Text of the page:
Gallery Write Up: Mario Prisco

James Stephens

Professor Pennisi

DGMA. 1413-70 SET305/1:00

19 October 2016


One aspect of the art world is how artists attempt to create forms throughout their pieces. However, many choose to focus on all parts of the image, the details, the interaction between different elements, instead of focusing on their own created form in itself. The artist Mario Prisco chooses form over detail, wanting the viewer to focus on the figures and shapes he has created. It was less about the interaction throughout his work and more of the simplicity, the basic nature of figures and forms.

Mario Prisco, the former Dean and professor at Alfred University School of Art and Design, was born and raised in Southeastern New York.  Almost his entire life has been dedicated to art and the education of others in the subject of art, starting in 1947 at age 17. His influences mainly stem from cubism and other abstract artistic movements like impressionism, specifically Picasso being an artist he calls upon the most, quoting him and modeling his artistic process after him. Prisco has spent nearly four decades at Alfred, teaching each generation of students how to develop their artistic style and endow them with knowledge about the art world. His art is displayed in multiple galleries such as the Everson Museum of Art and Civic Museum of Philadelphia. Prisco had a hand in the creation of the design program at Alfred University.

In his figure drawings, Mario Prisco is not elaborate with the designs. He does not exaggerate them, nor does he modify them. He gives you the human form and nothing but the human form, it is as basic as you can get. He does not focus on the details on the face, giving you just enough to give you the impression that this is a person, but not so much that it distracts you from the body, the centerpiece of each drawing. His gesture work is incredibly smooth, on the outlines, keeping them basic and thick, while his shading is cross hatched and rough. The poses and postures of the figures are realistic, their bodies proportionate. Each of his figure drawings are a testament to the beauty of humans in their most bare and basic form, without the losing the humanity of the figures.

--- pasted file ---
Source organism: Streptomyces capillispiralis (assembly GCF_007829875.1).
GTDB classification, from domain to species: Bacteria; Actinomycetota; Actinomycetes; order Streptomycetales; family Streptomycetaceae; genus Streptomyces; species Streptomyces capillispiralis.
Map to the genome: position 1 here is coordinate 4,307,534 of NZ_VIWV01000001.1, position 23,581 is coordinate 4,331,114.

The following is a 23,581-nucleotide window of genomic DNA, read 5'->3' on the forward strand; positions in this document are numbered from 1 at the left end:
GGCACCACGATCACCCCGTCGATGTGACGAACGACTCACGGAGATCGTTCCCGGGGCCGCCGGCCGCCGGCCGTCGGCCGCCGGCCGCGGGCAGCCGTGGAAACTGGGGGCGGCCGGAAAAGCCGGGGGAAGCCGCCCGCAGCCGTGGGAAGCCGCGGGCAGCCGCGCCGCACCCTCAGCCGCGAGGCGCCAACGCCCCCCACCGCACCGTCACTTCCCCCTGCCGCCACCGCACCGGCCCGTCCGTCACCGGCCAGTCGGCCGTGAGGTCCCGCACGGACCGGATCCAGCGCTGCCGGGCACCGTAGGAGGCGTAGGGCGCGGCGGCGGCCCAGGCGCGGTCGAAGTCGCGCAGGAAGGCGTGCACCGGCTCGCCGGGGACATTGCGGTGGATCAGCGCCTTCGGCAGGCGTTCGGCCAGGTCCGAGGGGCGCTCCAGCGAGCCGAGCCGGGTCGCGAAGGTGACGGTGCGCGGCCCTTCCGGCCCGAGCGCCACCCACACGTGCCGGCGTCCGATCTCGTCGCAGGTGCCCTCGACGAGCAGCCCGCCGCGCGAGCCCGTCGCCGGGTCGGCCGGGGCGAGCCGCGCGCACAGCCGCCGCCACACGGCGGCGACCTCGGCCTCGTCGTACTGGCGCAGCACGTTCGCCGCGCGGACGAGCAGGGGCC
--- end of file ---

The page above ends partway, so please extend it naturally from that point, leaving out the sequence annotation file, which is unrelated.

Prisco’s imaginary landscapes are more complex compared to his figure drawings. Each image has multiple parts to it, each being split into their own sections, sometimes connecting two or more boxes with each other. Inside of each box is simple, abstract objects that vary between geometric and organic. Everything is separated so you can focus on one piece at a time to start, examining the qualities of each individual. Many of the boxes on their own have no relation to each other, but fit together like an abstract puzzle. The landscapes have a variety of colors, and it is easy to tell that Prisco has excellent control over the painting medium.

Through almost 70 years of experience, Mario Prisco has developed and refined his art style. His images are simple, yet they convey so much, like how Prisco focuses mostly of the form of the images. It isn’t about how hyper realistic it looks, it is about creating forms that are appealing, and forms that connect with one another. Whether it be nothing but the human form, or abstract sections of a composition, Prisco will want the viewer to pay attention to how things are drawn, less so why they are drawn.


Citations Page

Jordan, Jason. “Former Alfred Dean Still Inspires through Art.” The Evening Tribune. The Evening Tribune, n.d. Web. 20 Oct. 2016.

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